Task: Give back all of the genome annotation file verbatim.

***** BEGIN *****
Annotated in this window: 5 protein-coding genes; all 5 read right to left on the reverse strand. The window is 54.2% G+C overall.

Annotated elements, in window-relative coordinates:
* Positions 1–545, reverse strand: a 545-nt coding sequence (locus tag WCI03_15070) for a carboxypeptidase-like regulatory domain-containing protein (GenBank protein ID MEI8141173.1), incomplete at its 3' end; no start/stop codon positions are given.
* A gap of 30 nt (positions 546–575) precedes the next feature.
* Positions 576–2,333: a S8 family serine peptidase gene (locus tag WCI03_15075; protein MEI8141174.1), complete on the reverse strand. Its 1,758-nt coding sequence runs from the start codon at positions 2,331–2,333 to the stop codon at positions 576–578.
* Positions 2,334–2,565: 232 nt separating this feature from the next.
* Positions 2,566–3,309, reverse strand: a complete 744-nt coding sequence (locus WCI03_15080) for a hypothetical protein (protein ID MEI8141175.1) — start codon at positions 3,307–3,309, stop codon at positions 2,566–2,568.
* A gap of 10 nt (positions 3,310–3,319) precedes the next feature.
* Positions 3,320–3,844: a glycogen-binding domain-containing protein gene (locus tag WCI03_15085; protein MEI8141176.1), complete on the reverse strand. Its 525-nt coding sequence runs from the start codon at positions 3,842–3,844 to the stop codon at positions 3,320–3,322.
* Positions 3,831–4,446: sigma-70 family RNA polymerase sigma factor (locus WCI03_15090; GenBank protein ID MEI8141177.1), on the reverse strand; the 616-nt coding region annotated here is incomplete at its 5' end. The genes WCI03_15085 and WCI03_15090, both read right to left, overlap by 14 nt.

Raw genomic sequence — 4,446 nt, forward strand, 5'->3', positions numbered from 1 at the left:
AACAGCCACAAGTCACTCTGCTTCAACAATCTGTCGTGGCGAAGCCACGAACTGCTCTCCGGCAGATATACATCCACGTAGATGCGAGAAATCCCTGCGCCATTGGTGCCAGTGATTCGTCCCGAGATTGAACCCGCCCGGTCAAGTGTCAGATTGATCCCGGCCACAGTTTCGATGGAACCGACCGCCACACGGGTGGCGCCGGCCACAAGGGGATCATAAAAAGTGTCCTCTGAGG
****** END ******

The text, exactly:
Annotated in this window: 5 protein-coding genes; all 5 read right to left on the reverse strand. The window is 54.2% G+C overall.

Annotated elements, in window-relative coordinates:
* Positions 1–545, reverse strand: a 545-nt coding sequence (locus tag WCI03_15070) for a carboxypeptidase-like regulatory domain-containing protein (GenBank protein ID MEI8141173.1), incomplete at its 3' end; no start/stop codon positions are given.
* A gap of 30 nt (positions 546–575) precedes the next feature.
* Positions 576–2,333: a S8 family serine peptidase gene (locus tag WCI03_15075; protein MEI8141174.1), complete on the reverse strand. Its 1,758-nt coding sequence runs from the start codon at positions 2,331–2,333 to the stop codon at positions 576–578.
* Positions 2,334–2,565: 232 nt separating this feature from the next.
* Positions 2,566–3,309, reverse strand: a complete 744-nt coding sequence (locus WCI03_15080) for a hypothetical protein (protein ID MEI8141175.1) — start codon at positions 3,307–3,309, stop codon at positions 2,566–2,568.
* A gap of 10 nt (positions 3,310–3,319) precedes the next feature.
* Positions 3,320–3,844: a glycogen-binding domain-containing protein gene (locus tag WCI03_15085; protein MEI8141176.1), complete on the reverse strand. Its 525-nt coding sequence runs from the start codon at positions 3,842–3,844 to the stop codon at positions 3,320–3,322.
* Positions 3,831–4,446: sigma-70 family RNA polymerase sigma factor (locus WCI03_15090; GenBank protein ID MEI8141177.1), on the reverse strand; the 616-nt coding region annotated here is incomplete at its 5' end. The genes WCI03_15085 and WCI03_15090, both read right to left, overlap by 14 nt.

Raw genomic sequence — 4,446 nt, forward strand, 5'->3', positions numbered from 1 at the left:
AACAGCCACAAGTCACTCTGCTTCAACAATCTGTCGTGGCGAAGCCACGAACTGCTCTCCGGCAGATATACATCCACGTAGATGCGAGAAATCCCTGCGCCATTGGTGCCAGTGATTCGTCCCGAGATTGAACCCGCCCGGTCAAGTGTCAGATTGATCCCGGCCACAGTTTCGATGGAACCGACCGCCACACGGGTGGCGCCGGCCACAAGGGGATCATAAAAAGTGTCCTCTGAGG